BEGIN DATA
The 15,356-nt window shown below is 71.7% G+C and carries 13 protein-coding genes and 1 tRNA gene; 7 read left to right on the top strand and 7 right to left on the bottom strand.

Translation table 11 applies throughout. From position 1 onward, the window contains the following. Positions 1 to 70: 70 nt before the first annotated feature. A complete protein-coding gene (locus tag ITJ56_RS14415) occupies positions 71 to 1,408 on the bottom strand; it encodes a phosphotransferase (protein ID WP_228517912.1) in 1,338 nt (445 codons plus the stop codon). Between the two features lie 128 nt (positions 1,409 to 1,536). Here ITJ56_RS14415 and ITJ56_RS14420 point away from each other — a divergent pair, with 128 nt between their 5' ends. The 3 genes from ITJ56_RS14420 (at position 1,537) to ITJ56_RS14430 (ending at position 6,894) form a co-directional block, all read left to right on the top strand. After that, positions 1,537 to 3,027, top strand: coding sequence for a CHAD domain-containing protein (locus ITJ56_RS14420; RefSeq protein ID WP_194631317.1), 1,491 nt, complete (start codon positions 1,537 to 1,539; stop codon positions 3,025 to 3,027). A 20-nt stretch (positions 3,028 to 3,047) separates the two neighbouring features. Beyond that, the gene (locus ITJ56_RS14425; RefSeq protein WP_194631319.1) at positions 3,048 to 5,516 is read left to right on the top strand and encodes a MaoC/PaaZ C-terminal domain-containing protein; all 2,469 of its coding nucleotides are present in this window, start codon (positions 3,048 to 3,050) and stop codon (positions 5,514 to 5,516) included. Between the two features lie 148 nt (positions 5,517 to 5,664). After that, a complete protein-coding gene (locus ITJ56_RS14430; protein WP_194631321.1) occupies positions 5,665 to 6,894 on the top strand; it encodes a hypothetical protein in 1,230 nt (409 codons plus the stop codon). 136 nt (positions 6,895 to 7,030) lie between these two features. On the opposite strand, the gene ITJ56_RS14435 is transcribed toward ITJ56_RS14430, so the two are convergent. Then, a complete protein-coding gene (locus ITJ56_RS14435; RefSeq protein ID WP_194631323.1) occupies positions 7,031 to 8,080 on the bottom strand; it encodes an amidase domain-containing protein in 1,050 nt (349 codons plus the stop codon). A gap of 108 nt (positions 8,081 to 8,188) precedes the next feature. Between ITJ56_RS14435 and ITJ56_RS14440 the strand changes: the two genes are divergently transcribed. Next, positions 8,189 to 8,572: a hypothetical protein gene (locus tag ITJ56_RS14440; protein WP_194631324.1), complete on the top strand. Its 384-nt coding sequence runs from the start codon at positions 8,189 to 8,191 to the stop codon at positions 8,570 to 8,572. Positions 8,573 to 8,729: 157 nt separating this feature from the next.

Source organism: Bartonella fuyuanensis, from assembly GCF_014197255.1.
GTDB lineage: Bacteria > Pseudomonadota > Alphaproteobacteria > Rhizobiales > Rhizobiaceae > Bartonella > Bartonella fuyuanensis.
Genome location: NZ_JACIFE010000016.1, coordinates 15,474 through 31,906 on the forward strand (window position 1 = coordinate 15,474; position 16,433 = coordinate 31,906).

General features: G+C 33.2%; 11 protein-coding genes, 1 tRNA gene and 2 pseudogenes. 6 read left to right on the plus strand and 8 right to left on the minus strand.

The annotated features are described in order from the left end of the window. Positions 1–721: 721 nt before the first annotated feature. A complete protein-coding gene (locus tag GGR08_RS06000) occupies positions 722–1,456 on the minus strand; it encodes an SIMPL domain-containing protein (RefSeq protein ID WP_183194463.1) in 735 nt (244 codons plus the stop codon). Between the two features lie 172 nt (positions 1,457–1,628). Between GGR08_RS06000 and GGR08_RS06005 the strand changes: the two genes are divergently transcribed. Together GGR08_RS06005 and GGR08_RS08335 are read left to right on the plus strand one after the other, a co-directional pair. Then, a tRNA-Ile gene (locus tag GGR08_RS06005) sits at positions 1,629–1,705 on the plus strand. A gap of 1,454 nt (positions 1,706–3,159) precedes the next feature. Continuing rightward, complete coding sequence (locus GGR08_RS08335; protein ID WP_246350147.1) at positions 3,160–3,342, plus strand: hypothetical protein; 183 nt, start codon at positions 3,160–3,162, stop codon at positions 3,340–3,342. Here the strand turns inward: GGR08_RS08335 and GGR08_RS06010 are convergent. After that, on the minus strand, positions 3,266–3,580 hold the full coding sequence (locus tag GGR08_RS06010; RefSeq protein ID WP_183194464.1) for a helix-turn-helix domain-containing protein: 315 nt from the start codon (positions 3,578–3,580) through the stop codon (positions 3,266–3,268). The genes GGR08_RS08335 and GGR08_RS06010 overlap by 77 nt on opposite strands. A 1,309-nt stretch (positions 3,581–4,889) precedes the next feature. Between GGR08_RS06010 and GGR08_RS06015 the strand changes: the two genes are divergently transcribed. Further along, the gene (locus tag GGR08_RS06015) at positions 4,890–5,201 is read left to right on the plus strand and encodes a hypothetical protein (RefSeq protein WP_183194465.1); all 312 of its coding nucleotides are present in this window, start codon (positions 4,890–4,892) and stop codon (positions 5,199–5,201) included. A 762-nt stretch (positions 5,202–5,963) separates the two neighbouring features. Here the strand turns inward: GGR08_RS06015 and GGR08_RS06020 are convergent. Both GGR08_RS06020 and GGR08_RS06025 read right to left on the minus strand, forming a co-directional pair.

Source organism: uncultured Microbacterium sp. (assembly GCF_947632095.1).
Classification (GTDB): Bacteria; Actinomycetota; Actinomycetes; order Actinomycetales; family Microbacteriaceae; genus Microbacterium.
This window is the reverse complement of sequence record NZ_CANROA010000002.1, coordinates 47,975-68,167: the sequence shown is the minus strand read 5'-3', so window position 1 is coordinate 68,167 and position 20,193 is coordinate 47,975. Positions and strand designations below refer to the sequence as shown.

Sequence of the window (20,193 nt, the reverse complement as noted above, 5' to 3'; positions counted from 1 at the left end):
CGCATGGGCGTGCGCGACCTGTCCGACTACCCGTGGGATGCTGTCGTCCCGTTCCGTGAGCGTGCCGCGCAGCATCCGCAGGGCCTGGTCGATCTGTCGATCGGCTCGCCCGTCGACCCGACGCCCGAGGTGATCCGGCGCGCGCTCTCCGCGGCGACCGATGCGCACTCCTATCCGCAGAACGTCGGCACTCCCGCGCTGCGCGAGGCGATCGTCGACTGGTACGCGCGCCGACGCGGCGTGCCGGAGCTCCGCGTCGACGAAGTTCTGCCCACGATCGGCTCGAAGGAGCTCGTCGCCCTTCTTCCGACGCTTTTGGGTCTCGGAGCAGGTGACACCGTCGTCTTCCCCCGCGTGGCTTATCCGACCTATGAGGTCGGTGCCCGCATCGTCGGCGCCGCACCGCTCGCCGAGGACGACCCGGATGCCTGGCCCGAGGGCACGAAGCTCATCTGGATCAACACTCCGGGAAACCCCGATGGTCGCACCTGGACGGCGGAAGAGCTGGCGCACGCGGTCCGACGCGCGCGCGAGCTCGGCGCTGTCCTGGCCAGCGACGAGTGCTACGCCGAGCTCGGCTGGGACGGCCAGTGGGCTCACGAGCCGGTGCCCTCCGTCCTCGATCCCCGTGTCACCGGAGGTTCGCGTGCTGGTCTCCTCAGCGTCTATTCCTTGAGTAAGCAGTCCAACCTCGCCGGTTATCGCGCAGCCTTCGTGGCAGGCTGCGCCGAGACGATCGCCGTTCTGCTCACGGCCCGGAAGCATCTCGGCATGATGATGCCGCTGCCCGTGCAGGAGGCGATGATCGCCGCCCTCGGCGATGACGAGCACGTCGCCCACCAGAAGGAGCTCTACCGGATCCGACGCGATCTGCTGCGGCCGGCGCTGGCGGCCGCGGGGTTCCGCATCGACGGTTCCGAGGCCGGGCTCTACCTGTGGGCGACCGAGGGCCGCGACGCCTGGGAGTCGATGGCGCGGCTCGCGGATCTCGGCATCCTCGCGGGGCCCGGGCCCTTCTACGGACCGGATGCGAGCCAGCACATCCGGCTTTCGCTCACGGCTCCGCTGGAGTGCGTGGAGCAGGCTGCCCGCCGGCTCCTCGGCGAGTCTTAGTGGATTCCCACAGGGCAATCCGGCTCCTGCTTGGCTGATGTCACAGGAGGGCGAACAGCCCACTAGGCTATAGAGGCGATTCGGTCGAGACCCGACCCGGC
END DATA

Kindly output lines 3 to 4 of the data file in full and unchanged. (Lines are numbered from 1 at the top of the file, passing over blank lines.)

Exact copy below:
Source organism: Bartonella fuyuanensis, from assembly GCF_014197255.1.
GTDB lineage: Bacteria > Pseudomonadota > Alphaproteobacteria > Rhizobiales > Rhizobiaceae > Bartonella > Bartonella fuyuanensis.